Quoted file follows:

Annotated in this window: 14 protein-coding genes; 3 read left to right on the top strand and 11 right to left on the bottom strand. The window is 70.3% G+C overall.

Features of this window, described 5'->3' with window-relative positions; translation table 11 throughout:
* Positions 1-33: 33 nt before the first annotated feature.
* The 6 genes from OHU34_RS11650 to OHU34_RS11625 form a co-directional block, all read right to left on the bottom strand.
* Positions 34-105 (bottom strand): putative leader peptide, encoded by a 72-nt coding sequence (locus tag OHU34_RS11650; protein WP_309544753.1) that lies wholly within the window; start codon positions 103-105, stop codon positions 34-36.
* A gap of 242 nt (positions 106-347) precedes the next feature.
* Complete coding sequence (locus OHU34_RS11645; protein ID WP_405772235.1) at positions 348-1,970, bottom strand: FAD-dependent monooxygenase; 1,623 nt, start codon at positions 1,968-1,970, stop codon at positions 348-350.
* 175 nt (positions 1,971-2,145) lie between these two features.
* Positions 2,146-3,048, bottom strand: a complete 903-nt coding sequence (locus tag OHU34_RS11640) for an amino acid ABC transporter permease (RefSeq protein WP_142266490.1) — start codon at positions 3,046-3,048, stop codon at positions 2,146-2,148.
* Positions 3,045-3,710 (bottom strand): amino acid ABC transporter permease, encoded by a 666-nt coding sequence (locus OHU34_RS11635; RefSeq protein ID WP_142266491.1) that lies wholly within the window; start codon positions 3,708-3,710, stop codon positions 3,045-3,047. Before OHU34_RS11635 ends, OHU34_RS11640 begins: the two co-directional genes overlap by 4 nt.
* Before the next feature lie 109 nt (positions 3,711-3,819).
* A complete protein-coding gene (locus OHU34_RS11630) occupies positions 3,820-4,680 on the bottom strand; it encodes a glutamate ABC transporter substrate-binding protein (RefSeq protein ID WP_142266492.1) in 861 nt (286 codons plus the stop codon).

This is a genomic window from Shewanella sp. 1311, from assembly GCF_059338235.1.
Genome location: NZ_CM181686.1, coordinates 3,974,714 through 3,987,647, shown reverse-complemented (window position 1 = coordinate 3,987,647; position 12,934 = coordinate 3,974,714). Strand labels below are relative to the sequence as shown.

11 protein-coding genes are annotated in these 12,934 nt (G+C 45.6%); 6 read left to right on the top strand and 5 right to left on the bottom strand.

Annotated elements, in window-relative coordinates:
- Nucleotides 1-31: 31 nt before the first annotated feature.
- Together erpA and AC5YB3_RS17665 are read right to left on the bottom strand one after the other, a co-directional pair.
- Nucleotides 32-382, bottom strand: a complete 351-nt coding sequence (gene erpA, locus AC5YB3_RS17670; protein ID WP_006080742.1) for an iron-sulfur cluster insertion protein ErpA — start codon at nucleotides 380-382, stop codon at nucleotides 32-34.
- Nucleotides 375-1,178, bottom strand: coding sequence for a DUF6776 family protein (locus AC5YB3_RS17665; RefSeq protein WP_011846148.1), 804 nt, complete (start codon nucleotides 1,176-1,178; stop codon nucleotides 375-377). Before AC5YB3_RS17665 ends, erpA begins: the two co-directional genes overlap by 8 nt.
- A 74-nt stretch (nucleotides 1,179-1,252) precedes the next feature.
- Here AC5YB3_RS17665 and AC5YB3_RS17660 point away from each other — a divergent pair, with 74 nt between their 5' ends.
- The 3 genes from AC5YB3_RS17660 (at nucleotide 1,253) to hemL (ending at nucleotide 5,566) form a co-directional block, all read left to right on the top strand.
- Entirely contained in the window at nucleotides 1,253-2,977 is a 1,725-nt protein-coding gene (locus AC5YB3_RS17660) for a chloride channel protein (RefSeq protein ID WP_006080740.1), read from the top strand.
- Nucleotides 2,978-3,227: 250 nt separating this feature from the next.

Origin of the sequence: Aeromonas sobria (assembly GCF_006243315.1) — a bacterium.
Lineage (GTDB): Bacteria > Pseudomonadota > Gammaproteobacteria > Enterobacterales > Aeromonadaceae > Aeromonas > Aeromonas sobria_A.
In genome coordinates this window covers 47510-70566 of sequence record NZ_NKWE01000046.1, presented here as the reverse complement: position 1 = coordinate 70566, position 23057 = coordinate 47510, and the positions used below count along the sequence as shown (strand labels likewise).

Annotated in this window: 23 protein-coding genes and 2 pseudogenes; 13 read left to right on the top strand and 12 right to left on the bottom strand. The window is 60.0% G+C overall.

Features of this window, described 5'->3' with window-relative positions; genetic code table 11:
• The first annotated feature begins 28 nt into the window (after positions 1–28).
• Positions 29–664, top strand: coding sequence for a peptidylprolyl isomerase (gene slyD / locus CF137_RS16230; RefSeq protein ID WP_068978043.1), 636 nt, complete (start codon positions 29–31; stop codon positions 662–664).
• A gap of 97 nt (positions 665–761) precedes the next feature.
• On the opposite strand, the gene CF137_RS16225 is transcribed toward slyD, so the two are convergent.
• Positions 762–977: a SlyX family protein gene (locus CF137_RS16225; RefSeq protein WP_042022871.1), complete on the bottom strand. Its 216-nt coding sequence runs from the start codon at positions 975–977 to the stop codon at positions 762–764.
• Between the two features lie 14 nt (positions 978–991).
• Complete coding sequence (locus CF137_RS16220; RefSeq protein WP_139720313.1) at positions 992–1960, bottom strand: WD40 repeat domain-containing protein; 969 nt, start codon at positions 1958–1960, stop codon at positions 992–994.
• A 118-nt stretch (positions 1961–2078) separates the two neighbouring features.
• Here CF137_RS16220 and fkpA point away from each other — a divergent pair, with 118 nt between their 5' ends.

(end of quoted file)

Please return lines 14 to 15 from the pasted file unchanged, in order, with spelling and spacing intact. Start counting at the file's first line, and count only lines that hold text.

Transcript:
Genome location: NZ_CM181686.1, coordinates 3,974,714 through 3,987,647, shown reverse-complemented (window position 1 = coordinate 3,987,647; position 12,934 = coordinate 3,974,714). Strand labels below are relative to the sequence as shown.

11 protein-coding genes are annotated in these 12,934 nt (G+C 45.6%); 6 read left to right on the top strand and 5 right to left on the bottom strand.